Visit Website On the enthusiasm side of the ledger, nothing loomed larger than the booming industrial economy. Between andU. By the U. In recent decades, America has experienced a similar economic boom, albeit one interrupted by periodic recessions.
The Republic for Which It Stands: Who would rule and be ruled, whose vision of political economy and social relations would prevail, and who would pay the price? Readers will find a veritable kaleidoscope of subject matter, from electoral politics, political economy, and industrial warfare to popular culture, literature, and sports.
They will find figures of political and cultural prominence as well as those who are now relatively obscure, but who at the time were consequential for their ideas and activism.
And they will find geopolitical breadth, as White—drawing on his expertise in Western US history—makes sure that the trans-Mississippi West and its racially and ethnically mixed denizens figure significantly in the unfolding story.
Holding the more than sprawling pages together is a framework in which party politics and national elections are set as the chronological markers for a developing battle between the forces of liberalism and anti-monopoly, all carried along by the commentary of the novelist, editor, and critic William Dean Howells, whose intellectual journey in many ways mirrored the political drift of the times.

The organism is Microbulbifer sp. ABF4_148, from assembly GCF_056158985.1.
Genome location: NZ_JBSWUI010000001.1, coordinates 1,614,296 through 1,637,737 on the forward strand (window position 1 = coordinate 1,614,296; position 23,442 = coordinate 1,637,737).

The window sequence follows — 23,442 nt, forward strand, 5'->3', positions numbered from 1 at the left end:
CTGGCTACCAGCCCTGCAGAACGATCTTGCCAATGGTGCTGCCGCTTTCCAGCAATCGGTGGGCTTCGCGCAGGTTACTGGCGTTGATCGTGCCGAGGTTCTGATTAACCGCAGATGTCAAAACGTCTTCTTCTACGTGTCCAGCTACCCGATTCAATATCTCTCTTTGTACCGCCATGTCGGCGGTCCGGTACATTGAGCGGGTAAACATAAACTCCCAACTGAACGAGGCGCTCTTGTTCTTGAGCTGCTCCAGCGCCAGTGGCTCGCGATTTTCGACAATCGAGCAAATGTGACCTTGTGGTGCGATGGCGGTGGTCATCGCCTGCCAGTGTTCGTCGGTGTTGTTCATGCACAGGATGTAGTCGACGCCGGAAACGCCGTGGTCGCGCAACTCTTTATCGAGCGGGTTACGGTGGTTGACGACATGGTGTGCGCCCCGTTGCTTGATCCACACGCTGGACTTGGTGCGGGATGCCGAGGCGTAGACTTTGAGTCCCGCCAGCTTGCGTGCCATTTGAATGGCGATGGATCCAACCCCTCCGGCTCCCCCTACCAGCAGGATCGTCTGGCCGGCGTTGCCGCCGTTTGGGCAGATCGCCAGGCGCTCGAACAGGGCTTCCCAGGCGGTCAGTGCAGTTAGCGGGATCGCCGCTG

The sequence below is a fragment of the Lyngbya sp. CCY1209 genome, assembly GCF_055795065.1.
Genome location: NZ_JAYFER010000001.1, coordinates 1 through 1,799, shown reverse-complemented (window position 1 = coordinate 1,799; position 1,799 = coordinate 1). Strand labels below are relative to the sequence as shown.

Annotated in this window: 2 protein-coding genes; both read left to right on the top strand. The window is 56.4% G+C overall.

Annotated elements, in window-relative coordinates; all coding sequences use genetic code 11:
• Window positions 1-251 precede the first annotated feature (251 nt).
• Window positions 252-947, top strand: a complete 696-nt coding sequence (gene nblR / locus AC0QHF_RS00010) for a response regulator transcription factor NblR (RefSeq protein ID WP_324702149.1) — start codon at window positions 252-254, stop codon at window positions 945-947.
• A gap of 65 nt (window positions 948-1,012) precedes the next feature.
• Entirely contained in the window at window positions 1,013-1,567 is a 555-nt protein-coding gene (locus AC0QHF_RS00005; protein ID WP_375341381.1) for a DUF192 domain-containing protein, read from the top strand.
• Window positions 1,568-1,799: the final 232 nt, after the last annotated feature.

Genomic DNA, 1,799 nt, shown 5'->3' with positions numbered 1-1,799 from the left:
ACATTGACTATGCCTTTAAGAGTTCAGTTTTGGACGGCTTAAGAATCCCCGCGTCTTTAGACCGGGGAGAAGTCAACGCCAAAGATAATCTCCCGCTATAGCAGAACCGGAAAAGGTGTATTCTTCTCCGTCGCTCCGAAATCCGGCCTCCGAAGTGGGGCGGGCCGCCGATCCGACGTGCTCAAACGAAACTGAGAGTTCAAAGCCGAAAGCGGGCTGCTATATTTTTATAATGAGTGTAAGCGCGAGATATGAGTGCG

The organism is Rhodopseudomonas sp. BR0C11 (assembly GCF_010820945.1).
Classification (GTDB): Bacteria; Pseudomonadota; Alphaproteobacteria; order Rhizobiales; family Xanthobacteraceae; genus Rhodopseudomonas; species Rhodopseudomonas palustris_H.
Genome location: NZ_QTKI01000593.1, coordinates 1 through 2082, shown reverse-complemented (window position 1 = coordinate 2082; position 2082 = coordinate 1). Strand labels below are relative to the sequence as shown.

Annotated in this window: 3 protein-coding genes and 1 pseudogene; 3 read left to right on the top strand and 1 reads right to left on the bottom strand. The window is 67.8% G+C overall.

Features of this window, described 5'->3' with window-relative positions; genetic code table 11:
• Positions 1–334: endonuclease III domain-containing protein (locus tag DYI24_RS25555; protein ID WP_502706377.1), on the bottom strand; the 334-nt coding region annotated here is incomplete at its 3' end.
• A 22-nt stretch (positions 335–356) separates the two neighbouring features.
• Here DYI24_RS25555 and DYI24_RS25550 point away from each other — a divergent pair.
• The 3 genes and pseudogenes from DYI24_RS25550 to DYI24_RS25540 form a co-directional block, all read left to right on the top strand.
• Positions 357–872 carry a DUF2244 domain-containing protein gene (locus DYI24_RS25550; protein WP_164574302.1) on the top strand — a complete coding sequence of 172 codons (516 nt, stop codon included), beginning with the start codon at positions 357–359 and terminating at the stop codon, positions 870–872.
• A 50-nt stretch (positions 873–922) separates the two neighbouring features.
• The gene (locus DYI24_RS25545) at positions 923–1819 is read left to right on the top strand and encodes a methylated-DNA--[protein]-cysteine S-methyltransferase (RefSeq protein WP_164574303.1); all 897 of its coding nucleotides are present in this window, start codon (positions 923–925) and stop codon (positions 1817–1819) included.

To that end, the federal government extended and expanded the power that it had accumulated during the Civil War into the postwar period and created new institutions to enact this vision.
On the other hand, this newly powerful federal government still lacked the administrative capacity to see such projects through.
The Reconstruction Acts, the high point of Republican Radicalism, enfranchised African-American men, but the rapidly shrinking US Army of Occupation was often unable to protect the exercise of their new rights.
In both of these cases, White draws on the important recent work of the writer and historian Gregory Downs. In effect, the government engaged in a form of land redistribution that it had refused to impose in the South, transferring lands from the control of Native Americans into the hands of aspiring white agricultural operators through the Homestead Act and railroad corporations through the Pacific Railway Act and a raft of other incentives.
As White portrays it, Reconstruction—in the South and the West—was largely an uneven process of state-building that advanced a highly repressive brand of capitalist development.